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I want to create an array in javascript to have 20 elements with a starting index of 15, assign every element with a value of 00000. What is the most efficient way, and can it be done without looping through the index?

TIA.

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You could just toy around with different ways to do different things (how will you create the array, how will you create the elements that are going to go into the array, how will you actually insert those elements, etc.) and then put the various techniques on jsperf.com –  sdleihssirhc Sep 3 '11 at 7:19
    
micro optimizations are the root of all evil programmers.stackexchange.com/questions/80084/… –  Liam William Sep 3 '11 at 8:20
    
I managed to write and finished the code for a web tool to perform the tasks that I set out to do. But as I learned more, I want it to be better and faster for users, so now I am scrapping most of the code and rewrite to fit new algorithm. I don't think I will ever finish. –  Jamex Sep 3 '11 at 9:07

5 Answers 5

up vote 0 down vote accepted

It's better to use an object, if you want to use an offset:

var iOffset = 15;
var iCount = 20;
var oValues = {};
for (var i = iOffset ; i < iOffset + iCount; i++) {
    oValues[i] = 0;
}
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thanks, this seem to be the alternative to array. I guess I was just asking if there is some way to declare something like arrayx {15,0000,20}, but I guess not. –  Jamex Sep 3 '11 at 9:00

Array indexes in javascript are always in the interval [0, num_elements). If you do not want this, you need to use an object. Then you have arbitraty indexes but no fixed order.

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thanks, I guess I was just asking if there is some way to declare something like arrayx {15,0000,20}, but I guess not. –  Jamex Sep 3 '11 at 9:02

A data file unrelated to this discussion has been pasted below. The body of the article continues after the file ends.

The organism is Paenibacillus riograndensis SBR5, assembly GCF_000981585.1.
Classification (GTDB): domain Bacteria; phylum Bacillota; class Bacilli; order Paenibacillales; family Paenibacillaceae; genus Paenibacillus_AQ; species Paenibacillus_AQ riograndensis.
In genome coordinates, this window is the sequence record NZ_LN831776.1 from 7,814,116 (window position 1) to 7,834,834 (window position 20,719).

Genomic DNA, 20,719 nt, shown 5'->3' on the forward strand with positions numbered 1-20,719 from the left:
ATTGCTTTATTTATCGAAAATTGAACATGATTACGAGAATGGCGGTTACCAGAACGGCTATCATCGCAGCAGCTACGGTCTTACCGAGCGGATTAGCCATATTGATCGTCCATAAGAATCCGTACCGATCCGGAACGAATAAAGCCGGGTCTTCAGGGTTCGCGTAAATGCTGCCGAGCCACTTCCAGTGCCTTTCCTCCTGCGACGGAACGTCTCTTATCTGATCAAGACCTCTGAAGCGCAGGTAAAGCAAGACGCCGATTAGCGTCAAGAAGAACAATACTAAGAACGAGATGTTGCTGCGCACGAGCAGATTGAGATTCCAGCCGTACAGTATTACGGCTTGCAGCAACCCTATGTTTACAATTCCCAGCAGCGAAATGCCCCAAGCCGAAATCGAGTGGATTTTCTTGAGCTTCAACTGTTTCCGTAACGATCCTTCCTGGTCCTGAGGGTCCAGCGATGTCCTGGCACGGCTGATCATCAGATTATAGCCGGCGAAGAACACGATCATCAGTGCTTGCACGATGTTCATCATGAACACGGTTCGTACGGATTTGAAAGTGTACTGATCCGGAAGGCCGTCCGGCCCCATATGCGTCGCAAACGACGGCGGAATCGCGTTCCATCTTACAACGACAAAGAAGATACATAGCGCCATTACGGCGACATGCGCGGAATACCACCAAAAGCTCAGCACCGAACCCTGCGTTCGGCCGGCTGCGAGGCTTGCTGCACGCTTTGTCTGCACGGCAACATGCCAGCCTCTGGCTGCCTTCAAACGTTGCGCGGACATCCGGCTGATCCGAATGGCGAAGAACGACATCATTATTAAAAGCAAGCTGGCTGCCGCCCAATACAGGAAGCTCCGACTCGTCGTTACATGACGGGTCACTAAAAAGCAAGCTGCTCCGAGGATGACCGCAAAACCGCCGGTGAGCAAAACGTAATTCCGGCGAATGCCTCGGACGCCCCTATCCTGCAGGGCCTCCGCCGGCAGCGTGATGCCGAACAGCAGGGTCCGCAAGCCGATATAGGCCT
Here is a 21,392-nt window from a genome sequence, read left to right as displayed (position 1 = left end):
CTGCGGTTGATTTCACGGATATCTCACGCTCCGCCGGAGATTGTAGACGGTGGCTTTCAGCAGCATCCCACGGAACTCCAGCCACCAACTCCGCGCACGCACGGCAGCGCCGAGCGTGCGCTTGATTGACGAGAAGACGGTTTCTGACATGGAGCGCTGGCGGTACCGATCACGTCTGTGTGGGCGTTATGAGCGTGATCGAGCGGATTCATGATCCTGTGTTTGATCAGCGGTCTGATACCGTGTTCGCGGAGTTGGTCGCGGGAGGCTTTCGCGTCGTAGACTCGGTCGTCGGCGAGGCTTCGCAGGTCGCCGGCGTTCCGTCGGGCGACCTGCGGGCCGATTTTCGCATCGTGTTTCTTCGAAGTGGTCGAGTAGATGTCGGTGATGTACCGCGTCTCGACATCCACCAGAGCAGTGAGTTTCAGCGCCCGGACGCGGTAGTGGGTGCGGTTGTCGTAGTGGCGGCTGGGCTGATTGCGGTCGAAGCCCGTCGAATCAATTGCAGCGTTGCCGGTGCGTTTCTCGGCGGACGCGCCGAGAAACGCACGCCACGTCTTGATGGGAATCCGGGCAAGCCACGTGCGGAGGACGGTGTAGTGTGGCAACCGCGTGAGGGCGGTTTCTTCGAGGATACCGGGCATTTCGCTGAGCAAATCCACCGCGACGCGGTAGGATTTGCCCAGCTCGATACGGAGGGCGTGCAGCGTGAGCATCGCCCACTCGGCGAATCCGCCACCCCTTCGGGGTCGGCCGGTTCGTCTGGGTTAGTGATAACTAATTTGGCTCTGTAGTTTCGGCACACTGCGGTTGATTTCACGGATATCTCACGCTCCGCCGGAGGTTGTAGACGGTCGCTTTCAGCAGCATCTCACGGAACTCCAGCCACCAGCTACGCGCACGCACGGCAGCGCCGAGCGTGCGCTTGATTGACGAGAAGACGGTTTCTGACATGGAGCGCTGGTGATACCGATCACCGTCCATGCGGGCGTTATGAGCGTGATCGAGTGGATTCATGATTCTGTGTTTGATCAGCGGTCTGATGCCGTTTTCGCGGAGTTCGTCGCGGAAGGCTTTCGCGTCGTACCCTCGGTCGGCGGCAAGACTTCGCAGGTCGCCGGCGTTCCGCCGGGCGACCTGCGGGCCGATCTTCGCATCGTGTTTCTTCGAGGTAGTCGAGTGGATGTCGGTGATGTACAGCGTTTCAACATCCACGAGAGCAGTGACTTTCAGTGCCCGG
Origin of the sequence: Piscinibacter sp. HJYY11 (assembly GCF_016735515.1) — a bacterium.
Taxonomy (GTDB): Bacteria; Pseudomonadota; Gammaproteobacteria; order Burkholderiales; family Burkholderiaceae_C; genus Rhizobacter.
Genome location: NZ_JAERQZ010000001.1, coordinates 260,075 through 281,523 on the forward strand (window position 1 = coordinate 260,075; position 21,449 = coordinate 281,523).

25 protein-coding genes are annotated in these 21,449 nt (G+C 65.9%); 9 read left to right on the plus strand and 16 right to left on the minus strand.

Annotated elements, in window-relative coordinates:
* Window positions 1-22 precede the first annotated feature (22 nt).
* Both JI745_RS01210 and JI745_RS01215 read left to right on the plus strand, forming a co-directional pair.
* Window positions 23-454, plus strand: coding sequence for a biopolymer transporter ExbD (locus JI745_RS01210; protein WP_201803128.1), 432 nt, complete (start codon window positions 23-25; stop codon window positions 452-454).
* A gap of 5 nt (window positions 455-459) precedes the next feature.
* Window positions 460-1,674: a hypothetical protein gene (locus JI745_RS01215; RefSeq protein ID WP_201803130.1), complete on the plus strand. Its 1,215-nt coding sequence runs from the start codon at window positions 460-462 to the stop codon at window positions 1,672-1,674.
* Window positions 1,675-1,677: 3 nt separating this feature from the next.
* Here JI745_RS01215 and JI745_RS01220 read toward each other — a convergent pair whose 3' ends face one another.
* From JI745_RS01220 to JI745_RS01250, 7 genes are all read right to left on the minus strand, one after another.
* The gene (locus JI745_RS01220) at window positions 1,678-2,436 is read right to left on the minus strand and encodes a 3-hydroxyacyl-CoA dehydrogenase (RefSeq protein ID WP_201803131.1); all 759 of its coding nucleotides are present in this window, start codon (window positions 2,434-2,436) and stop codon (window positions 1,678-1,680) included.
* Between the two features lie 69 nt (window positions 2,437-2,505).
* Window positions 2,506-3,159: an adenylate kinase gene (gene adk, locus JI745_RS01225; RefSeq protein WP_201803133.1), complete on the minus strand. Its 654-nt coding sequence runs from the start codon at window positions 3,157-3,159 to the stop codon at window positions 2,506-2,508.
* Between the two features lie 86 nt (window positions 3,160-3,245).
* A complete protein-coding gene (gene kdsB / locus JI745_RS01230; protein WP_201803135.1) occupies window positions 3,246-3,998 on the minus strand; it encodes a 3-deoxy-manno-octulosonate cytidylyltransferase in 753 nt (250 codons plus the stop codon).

Without loop you can only use instant initialization:

var arr = [null, null, null, ... 15 times ...., '000000', '000000', '000000', '000000', '000000'];

But probably it's better to use loop :)

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Note that having a property with value null, or indeed undefined, is not quite the same as having no property under a given index. –  bobince Sep 3 '11 at 8:00
    
yes, I know it. I've choose the null because it's shorter to write for example :) –  Samich Sep 3 '11 at 8:01
    
Shorter would be: [,,,,,,,,,,,,,,,'000000', '000000',...] –  Felix Kling Sep 3 '11 at 8:27
    
thanks, I guess I was just asking if there is some way to declare something like arrayx {15,0000,20}, but I guess not. –  Jamex Sep 3 '11 at 9:01

For the specific case where each item in the array is a string, you can do it without a loop with the new Array(length) constructor and a sneaky join:

new Array(15).concat(('000000'+new Array(20).join(',000000')).split(','))

Unlikely to be faster than the loop though... certainly less clear. I'd also question whether an Array with missing properties 0–14 is something it's generally sensible to have.

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thanks, this seem to be the alternative to array. I guess I was just asking if there is some way to declare something like arrayx {15,0000,20}, but I guess not. –  Jamex Sep 3 '11 at 9:00

You can't have an array starting with an index of 15. The index of an array always start with index 0, as is demonstrated with:

var a = [];
a[15] = '000';
alert(a.length); //=> 16

You could use a recursive function to create an array of 20 elements, something like:

function arr(len){
    return len ? arr(len-1).concat('0000') : [];
}
var myArr = arr(20);

Or create an array of small objects, containing your custom index:

function arr(len){
    return len ? arr(len-1).concat({index:len+14,value:'0000'}) : [];
}
var myArr = arr(20);
alert(myArr[0].index); //=> 15

Alternatively, using a loop, you can do something like:

var nwArr = function(len,start){
  var l = len+start, a = Array(l);
  while ((l-=1)>=start){ a[l] = '0000'; }
  return a;
}(20,15);
alert(nwArr[15]); //=> '0000'
alert(nwArr[0]);  //=> undefined
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thanks, I will keep these answers in mind, I think one of these is handy. –  Jamex Sep 3 '11 at 9:01

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